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SAMPLE_Topic1_247358
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Topic 1.
Welding Process Training Series
Introduction To Welding
SAFETY
Standard for Fire Prevention During Welding, Cutting, and Other Hot
Work, NFPA Standard 51B, from National Fire Protection Association,
Quincy, MA 02269 (Phone: 1-800-344-3555, website: www.nfpa.org.)
OSHA, Occupational Safety and Health Standards for General Industry, Title 29, Code of Federal Regulations (CFR), Part 1910, Subpart
Q, and Part 1926, Subpart J, from U.S. Government Printing Office, Superintendent of Documents, P.O. Box 371954, Pittsburgh,
PA 15250-7954 (Phone: 1-866-512-1800) (There are 10 OSHA Regional Offices—phone for Region 5, Chicago, is 312-353-2220,
website: www.osha.gov).
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As in all occupations, safety is paramount. Because there are
numerous safety codes and regulations in place, we recommend
that you always read all labels and the Owner’s Manual carefully
before installing, operating, or servicing the unit. Read the safety
information at the beginning of the manual and in each section.
Also read and follow all applicable safety standards, especially
ANSI Z49.1, Safety in Welding, Cutting, and Allied Processes.
Safe Practice For Occupational And Educational Eye And Face Protection, ANSI Standard Z87.1, from American National Standards Institute, 25 West 43rd Street, New York, NY 10036 (Phone: 212-642-4900,
website: www.ansi.org).
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Arc
Welding
and Cutting
the
Safe Way!
Safety in Welding, Cutting, and Allied Processes, CSA Standard
W117.2, from Canadian Standards Association, Standards Sales, 5060
Spectrum Way, Suite 100, Ontario, Canada L4W 5NS (Phone: 800-4636727, website: www.csa-international.org).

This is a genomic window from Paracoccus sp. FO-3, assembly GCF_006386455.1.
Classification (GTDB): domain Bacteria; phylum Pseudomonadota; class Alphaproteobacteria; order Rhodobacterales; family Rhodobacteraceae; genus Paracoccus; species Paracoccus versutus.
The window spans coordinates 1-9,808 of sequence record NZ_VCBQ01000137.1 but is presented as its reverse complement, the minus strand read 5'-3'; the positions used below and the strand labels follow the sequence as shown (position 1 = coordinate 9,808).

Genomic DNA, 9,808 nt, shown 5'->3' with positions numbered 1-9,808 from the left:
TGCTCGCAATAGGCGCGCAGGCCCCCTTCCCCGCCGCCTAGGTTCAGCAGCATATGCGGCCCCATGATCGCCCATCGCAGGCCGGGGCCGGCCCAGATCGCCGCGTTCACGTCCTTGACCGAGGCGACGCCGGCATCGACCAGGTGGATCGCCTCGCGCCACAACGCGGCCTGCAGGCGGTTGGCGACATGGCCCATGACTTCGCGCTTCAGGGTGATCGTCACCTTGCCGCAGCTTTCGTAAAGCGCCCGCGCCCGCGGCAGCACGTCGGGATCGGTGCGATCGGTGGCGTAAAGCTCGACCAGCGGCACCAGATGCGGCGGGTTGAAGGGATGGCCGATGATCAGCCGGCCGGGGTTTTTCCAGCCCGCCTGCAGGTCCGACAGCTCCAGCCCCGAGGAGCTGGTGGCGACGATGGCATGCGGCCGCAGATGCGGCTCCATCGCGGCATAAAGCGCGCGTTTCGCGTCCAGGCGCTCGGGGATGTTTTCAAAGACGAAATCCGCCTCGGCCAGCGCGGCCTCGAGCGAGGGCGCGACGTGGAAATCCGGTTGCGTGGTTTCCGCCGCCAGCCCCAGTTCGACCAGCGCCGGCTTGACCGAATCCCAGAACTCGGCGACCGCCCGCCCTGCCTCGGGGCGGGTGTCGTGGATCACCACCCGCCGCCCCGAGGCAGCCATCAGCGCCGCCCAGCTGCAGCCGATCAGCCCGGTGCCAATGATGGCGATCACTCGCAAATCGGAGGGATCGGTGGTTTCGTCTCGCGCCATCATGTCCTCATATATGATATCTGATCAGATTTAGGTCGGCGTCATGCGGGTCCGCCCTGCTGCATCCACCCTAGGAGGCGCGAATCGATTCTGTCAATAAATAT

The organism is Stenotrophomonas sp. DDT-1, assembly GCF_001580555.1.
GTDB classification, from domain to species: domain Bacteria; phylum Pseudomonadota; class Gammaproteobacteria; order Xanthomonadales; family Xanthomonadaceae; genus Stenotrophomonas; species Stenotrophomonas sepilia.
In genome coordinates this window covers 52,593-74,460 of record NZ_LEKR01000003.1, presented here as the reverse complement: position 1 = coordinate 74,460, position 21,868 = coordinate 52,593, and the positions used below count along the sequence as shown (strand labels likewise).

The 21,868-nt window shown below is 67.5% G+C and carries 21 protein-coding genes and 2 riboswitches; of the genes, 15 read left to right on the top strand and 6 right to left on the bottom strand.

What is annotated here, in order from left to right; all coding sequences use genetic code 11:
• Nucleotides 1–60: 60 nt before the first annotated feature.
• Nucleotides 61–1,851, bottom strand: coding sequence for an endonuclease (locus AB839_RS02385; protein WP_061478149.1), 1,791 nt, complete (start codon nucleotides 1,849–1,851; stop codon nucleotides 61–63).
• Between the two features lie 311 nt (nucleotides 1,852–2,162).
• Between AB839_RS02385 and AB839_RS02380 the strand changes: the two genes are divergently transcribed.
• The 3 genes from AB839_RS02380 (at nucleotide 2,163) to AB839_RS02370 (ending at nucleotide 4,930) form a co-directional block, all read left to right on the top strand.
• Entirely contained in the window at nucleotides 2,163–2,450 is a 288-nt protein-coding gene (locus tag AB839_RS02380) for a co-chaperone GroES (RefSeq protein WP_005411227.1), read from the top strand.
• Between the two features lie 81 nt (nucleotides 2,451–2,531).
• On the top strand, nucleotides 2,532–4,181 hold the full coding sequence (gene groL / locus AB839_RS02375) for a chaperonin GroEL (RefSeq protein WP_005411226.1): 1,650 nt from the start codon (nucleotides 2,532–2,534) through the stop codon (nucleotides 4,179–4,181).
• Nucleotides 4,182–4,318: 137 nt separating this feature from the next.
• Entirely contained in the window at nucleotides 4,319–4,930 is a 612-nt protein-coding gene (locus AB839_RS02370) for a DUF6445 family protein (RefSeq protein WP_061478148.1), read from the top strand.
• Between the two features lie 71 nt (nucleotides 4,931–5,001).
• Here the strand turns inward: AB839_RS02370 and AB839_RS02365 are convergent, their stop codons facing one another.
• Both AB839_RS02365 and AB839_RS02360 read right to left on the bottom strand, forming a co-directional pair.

ANSI Z49.1:, Safety in Welding, Cutting, and Allied Processes is
available as a free download from the American Welding Society
at: http://www.aws.org
Towing a Trailer − Being Equipped for Safety, Publication from U.S. Department of Transportation, National Highway Traffic Safety Administration, 400 Seventh Street, SW, Washington, D.C. 20590
U.S. Consumer Product Safety Commission (CPSC), 4330 East
West Highway, Bethesda, MD 20814 (Phone: 301-504-7923,
website: www.cpsc.gov).
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Here is a list of additional safety standards and where to get
them.
Booklet, TLVs, Threshold Limit Values, from American Conference of Governmental Industrial Hygienists (ACGIH), 1330 Kemper Meadow Drive, Cincinnati, OH 45240 (Phone: 513−742−3355,
website: www.acgih.org).
Safe Practices for the Preparation of Containers and Piping for Welding and Cutting, American Welding Society Standard AWS F4.1, from
Global Engineering Documents (Phone: 1-877-413-5184, website:
www.global.ihs.com).
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National Electrical Code, NFPA Standard 70, from National Fire Protection Association, Quincy, MA 02269 (Phone: 1-800-344-3555, website:
www.nfpa.org and www. sparky.org).
Applications Manual for the Revised NIOSH Lifting Equation, The
National Institute for Occupational Safety and Health (NIOSH), 1600
Clifton Rd, Atlanta, GA 30333 (Phone: 1-800-232-4636, website:
www.cdc.gov/NIOSH).
Safe Handling of Compressed Gases in Cylinders, CGA Pamphlet P-1,
from Compressed Gas Association, 4221 Walney Road, 5th Floor,
Chantilly, VA 20151 (Phone: 703-788-2700, website:www.cganet.com).
Prepared by the Miller Electric Mfg. Co. Training Department.
©2014 Miller Electric Mfg. Co.
The contents of this publication may not be reproduced without permission of Miller Electric Mfg. Co. , Appleton Wisconsin, U.S.A.
WARNING
This document contains general information about the topics discussed herein. This document is not an application manual and does not contain a
complete statement of all factors pertaining to those topics.
The installation, operation, and maintenance of arc welding equipment and the employment of procedures described in this document should be conducted only by qualified persons in accordance with applicable codes, safe practices, and manufacturer’s instructions.
Always be certain that work areas are clean and safe and that proper ventilation is used. Misuse of equipment and failure to observe applicable codes and
safe practices can result in serious personal injury and property damage.
Introduction To Welding
Welcome to the Welding Process and Filler Metals Training
Series. This training series was developed for the purpose of
providing a basic set of educational materials that can be used
individually or in a classroom setting.
The topics covered in the series are:
Welding Processes
• Topic 1. Introduction To Welding
• Topic 3. Basic Electricity For Welding
• Topic 4. Welding Power Source Design
1
Methods of Arc Welding
1